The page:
Please Contact: Rep. Gaye Symington (firstname.lastname@example.org; 899-3324) and Sen. Peter Welch (295-9347) and urge them to give their Commission budget back, and to concentrate on bipartisan, common sense solutions to our Health Care problems.
Please Contact: Your local Representatives (http://www.leg.state.vt.us/) and tell them not to support or take part in a “political charade,” and to urge Speaker Symington to return the Commission’s budget to the treasury, so that the money can be put to good use for the people of Vermont.
To read a list of 12 hard questions to ask about taxpayer funded healthcare, go to: http://www.freedomworks.org/informed/issues_template.php?issue_id=2237
To hear an excellent analysis of Health Care in America by Newt Gingrich, listen to his recent interview on NPR by going to:
“Sugarcoating” the News
Media bias can be a very subtle thing at times. Scanning the headlines, this one caught my eye as wacky enough to pass around for some uncomfortable laughs: “Vt. law firm, sugarmaker win round in landmark climate suit” by David Gram, a reporter for the Associated Press. Gram wrote:
|A Sharon maple syrup producer and a Burlington law firm have won a key initial round in a lawsuit that environmental groups say marks the first time a federal court has allowed someone to sue over alleged harm from global climate change…. Arthur and Anne Berndt, who operate a 16,000-tree sugaring operation they call Maverick Farm, joined the environmental groups Friends of the Earth, Greenpeace and other plaintiffs in suing two federal agencies for work that the plaintiffs said promotes global warming.” .|
Well, here’s the full story regarding Farmer Berndt. He is, for starters, the biggest single Vermont contributor to political campaigns (100% Democrat, according to Follow the Money & other related websites). He was the biggest individual donor to Howard Dean from VT. While there is certain duplication of campaign reports, he (with his wife) has topped $100,000 in donations since 2000. He is listed variously as “self-employed,” "entrepreneur," “maple producer,” “investor,” “investment counselor” (Philadelphia), and “retired.” He is on the board of VT Alliance of Conservation Voters, and of Greenpeace, NA. His donations in the Dean Campaign were $39,500; in the 2004 Vermont election cycle he gave $5800 and his wife $7700, all to Democrats. He also donated $8000 to Inez Moore Tenenbaum in South Carolina in '04.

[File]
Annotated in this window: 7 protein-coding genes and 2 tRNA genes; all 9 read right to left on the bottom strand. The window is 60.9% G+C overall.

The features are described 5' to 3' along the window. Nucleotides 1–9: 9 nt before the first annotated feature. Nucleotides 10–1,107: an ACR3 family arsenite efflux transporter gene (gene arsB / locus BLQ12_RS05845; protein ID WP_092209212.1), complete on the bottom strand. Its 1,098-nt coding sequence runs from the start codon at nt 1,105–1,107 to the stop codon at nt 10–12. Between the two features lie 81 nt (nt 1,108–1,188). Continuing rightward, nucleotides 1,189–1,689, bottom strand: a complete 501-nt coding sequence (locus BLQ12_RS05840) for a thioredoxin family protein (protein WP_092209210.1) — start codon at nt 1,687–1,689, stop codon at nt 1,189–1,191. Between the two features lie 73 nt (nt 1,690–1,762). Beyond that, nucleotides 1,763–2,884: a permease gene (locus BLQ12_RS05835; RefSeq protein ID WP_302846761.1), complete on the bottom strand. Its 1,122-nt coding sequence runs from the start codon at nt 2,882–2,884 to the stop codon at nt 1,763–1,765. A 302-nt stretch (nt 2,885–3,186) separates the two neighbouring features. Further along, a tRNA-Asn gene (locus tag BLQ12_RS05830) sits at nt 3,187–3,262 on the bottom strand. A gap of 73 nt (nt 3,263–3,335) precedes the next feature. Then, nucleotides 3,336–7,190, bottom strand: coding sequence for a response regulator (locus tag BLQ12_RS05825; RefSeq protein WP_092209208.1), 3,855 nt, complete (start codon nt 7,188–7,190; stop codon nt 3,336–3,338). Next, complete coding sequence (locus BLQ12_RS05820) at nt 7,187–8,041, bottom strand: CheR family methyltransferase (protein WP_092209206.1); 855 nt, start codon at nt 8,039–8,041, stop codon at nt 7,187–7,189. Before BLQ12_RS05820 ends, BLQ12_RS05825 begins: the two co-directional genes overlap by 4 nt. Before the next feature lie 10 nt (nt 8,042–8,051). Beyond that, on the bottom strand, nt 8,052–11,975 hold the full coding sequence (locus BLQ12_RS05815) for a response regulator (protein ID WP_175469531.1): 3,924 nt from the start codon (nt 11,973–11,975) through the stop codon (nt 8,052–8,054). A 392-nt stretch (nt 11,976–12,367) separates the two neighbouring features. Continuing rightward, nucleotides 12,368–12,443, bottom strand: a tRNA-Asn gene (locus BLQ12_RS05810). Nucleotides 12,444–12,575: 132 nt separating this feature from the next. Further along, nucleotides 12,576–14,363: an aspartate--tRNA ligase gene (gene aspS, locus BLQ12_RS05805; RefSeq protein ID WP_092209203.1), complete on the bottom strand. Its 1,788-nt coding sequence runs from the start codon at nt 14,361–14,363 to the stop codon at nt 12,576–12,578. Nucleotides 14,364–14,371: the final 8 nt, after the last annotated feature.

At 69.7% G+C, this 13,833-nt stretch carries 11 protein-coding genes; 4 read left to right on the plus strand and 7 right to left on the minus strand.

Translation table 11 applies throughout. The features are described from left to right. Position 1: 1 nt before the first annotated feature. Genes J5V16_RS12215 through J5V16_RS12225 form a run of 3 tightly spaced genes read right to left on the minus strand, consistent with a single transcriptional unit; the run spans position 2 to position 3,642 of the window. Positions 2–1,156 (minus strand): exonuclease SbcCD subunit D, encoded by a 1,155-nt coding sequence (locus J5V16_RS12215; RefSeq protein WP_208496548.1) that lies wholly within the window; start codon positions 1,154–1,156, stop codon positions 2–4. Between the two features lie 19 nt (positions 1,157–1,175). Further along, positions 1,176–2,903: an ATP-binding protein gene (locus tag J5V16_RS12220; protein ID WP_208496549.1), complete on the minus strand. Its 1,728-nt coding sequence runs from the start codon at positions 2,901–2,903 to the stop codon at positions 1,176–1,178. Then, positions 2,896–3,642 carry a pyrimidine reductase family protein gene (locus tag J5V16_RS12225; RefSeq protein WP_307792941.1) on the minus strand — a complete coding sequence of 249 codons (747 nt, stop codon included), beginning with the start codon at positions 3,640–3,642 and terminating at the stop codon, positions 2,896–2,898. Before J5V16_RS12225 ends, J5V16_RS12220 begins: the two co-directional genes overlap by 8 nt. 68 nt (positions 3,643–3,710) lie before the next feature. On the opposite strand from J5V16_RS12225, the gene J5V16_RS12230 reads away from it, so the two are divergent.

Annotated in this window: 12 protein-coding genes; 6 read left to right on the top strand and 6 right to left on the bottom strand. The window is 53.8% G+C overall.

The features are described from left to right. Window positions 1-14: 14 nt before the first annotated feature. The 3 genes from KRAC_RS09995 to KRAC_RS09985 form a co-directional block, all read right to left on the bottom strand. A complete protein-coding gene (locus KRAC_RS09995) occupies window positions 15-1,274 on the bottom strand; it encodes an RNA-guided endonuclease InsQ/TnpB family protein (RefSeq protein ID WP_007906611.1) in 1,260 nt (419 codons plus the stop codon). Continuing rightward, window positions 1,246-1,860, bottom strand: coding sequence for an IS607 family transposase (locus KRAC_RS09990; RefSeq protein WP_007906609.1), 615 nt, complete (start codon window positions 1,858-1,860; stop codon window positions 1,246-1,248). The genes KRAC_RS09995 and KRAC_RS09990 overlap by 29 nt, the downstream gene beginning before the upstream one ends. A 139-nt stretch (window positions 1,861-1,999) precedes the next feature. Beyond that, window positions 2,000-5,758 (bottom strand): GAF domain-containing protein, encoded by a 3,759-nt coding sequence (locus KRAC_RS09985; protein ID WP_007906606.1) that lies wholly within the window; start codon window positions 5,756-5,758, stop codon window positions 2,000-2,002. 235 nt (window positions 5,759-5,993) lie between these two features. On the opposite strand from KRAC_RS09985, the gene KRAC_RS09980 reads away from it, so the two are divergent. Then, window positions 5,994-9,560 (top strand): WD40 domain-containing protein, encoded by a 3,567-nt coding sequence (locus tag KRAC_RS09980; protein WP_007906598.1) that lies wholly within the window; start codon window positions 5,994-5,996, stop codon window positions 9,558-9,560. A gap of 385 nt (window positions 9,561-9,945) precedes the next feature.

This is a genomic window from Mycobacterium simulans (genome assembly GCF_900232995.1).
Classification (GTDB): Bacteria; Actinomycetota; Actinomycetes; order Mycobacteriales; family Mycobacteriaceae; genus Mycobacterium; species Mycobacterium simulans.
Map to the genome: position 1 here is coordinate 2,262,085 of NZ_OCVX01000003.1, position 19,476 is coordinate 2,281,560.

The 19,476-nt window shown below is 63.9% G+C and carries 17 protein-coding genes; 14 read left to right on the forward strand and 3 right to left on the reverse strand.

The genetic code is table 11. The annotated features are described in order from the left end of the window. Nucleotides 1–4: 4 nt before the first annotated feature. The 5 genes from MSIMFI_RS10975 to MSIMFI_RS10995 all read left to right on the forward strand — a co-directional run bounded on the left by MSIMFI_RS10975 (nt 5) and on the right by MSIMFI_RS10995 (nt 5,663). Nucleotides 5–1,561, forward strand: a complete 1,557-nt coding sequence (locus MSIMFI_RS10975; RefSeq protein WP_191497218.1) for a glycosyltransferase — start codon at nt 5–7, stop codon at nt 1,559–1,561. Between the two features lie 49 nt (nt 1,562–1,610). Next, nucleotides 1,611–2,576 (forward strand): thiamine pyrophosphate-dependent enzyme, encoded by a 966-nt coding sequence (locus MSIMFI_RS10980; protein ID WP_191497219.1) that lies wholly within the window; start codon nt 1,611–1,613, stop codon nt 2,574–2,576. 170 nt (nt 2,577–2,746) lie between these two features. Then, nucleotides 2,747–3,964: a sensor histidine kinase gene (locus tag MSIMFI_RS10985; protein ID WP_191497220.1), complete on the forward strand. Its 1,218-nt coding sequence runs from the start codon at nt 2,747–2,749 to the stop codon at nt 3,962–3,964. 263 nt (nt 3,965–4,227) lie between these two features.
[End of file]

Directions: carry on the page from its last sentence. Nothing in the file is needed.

Sugarmaker? More like Sugar Daddy!
No one begrudges Mr. Berndt his right to spend his time and money any way he sees fit. The issue here is the Vermont AP’s ability to be candid, accurate and fair.
With this in mind, let’s take a moment to look at another AP story, this one by Ross Sneyd, regarding Skip Vallee. Vallee is the owner of Maplefields, the Vermont gas and convenience store chain, and under the “Berndt Standard” could rightfully be classified as a “Vermont Shopkeeper” -- evoking the imagery of the quaint, small town General Stores that help give Vermont its distinct and wonderful personality. However, Vallee is a conservative. So, in one article randomly Googled, the AP’s Sneyd takes pains to point out that Vallee is: “a Burlington-area businessman who is the state’s Republican national committeeman.” “Perhaps the White House’s top contact in the state,” and “a “ranger,” one of Bush’s top fund-raisers.”
Given this clear and present double standard, it’s easy to see that Vermont’s premier news source has a pretty bald-faced agenda here – not to accurately report stories, but to provide political cover for a particular agenda. Sadly, as long as the Vermont media is going to sugarcoat one side of the story, Vermonters are going to need take their reporting with a hefty grain of salt – and find more and better ways to get their news.
Thanks to Bruce Shields, who got more than a laugh out of Mr. Berndt’s story, and contributed research to this piece..